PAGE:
Let’s face it, getting old stinks when it comes to hunting. You want to go out there and go for it the way you used to but your body doesn’t work that way anymore.
I started going to the duck blind with my dad in kindergarten and I was bird hunting by third grade. Where we lived there was virtually no big game hunting but that changed when I went to college.
Whether big game or bird hunting, I was fortunate to not have to really think about the physical issues that might be associated with a hunt. I just went hunting for as long and hard as I could afford.
Yes, that’s changed quite a bit in the last few years. I’m 65 now and any hunt that might be considered takes an honest look to see if I can handle it physically on my own or if I can keep up with the people I’m with.
The last week of goose season for 2017/18 I was setting up some decoys on an ice shelf along the river close to my home. The ice and I had a little disagreement and let’s just say it won. I tore my rotator cuff and damaged the labrum in my left shoulder. I probably should have just gone home but there were two friends with me so we finished the hunt. I had my shoulder surgically repaired on the 7th of June. I asked the doc several times if I could bird hunt this fall and his response wasn’t as optimistic as I’d hoped.
The rehab process with shoulders is slow. I’m not always the best patient but did not ever want the surgery again so I committed to be better and more careful from here forward.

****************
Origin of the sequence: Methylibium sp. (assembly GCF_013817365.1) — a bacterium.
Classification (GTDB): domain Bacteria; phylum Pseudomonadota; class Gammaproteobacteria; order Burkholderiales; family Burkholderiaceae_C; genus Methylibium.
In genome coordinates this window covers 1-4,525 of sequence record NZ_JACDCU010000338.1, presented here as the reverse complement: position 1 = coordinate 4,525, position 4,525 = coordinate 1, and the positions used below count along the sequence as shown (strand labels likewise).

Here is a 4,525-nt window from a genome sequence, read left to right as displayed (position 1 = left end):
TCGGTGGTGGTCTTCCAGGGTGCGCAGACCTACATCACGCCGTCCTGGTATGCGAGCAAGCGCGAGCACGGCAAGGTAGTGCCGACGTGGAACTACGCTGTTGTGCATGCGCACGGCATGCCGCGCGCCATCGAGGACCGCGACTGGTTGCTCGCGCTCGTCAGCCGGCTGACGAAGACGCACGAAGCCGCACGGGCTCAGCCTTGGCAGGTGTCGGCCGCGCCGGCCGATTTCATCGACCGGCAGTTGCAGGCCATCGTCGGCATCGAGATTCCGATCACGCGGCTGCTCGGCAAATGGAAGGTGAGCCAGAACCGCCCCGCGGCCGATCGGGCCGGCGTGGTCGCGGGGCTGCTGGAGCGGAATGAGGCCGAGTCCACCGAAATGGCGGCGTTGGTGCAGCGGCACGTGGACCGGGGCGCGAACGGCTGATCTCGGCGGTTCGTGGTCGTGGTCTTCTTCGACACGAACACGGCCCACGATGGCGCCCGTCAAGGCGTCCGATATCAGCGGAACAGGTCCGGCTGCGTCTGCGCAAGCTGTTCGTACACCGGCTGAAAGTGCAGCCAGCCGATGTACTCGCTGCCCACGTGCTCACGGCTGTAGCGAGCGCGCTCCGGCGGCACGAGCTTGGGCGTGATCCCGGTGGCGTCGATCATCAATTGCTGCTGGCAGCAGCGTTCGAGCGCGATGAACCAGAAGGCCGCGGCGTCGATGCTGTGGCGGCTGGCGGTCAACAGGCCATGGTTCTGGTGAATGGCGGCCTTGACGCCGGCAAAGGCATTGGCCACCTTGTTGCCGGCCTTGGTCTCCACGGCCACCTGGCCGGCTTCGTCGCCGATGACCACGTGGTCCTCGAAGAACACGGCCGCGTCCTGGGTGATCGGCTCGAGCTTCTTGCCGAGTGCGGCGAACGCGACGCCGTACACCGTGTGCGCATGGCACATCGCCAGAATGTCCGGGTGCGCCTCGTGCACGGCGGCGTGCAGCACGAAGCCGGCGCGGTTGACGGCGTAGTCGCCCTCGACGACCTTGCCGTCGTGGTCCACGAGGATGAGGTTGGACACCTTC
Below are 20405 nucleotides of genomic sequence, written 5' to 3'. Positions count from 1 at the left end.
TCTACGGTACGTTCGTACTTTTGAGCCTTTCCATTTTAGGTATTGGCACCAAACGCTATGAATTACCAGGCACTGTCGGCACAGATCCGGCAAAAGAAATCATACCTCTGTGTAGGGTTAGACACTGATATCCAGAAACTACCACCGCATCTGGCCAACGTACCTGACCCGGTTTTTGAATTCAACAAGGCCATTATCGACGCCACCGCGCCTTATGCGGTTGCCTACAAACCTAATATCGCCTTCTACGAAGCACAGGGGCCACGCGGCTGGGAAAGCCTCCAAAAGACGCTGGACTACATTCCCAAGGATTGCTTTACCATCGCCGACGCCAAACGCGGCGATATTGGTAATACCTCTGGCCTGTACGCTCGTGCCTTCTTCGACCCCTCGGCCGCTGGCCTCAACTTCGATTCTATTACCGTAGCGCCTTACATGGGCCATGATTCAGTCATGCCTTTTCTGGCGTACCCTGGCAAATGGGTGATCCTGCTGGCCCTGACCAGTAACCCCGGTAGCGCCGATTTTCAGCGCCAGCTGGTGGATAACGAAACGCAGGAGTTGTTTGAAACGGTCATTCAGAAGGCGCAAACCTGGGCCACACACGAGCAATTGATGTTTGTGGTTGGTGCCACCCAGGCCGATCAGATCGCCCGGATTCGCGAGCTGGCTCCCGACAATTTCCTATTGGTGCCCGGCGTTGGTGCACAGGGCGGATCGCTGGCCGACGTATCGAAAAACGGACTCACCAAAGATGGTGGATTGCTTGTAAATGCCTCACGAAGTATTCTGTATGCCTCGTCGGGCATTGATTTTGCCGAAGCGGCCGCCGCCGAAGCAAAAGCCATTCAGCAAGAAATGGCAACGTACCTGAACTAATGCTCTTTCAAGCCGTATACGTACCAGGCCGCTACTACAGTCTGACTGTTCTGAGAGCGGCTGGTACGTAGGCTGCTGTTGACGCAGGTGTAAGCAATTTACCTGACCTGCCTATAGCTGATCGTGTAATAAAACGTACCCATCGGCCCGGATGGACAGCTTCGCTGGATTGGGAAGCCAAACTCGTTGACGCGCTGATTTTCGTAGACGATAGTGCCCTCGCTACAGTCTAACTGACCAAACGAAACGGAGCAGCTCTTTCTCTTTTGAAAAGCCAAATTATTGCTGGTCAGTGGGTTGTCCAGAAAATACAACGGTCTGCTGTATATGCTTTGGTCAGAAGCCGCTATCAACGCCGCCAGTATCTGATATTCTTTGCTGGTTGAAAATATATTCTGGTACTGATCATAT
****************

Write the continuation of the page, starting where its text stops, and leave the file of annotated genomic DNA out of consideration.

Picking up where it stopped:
I lived in my shoulder brace for 4-6 weeks after surgery with not kind of shoulder activity except passive arm hanging types of exercises with physical therapy. I really wanted to put my arm over my head and stretch but knew that wouldn’t end well, back to being a better patient.
About 6 weeks in they let me get out of the brace for short periods and changed my exercise a bit. I tried to hold my shotgun up in a shooting position at about 7-8 weeks and couldn’t do it. Talk about discouraging but I used that to motivate me to fully commit to rehab.
I’m only about a week out from opening day of duck season and I can hold my shotgun up but things are still dicey and it’s going to be slow going for a while yet but I’m excited by the progress I’ve made and looking forward to actually hunting this fall.
The point of all this is to understand the limitations placed on us as we age but to also accept injury for what it is, a setback. Not the end of a passion, just a setback that needs to be overcome. There was a very real possibility that I’d miss the entire 2018 season but thankfully that is not going to happen.
Taking care of our bodies as we age and paying attention to physical limitations will keep us aging hunters in the field instead of wishing we were. Be careful out there and remember the story of the young bull and the old bull… with age comes wisdom, use it!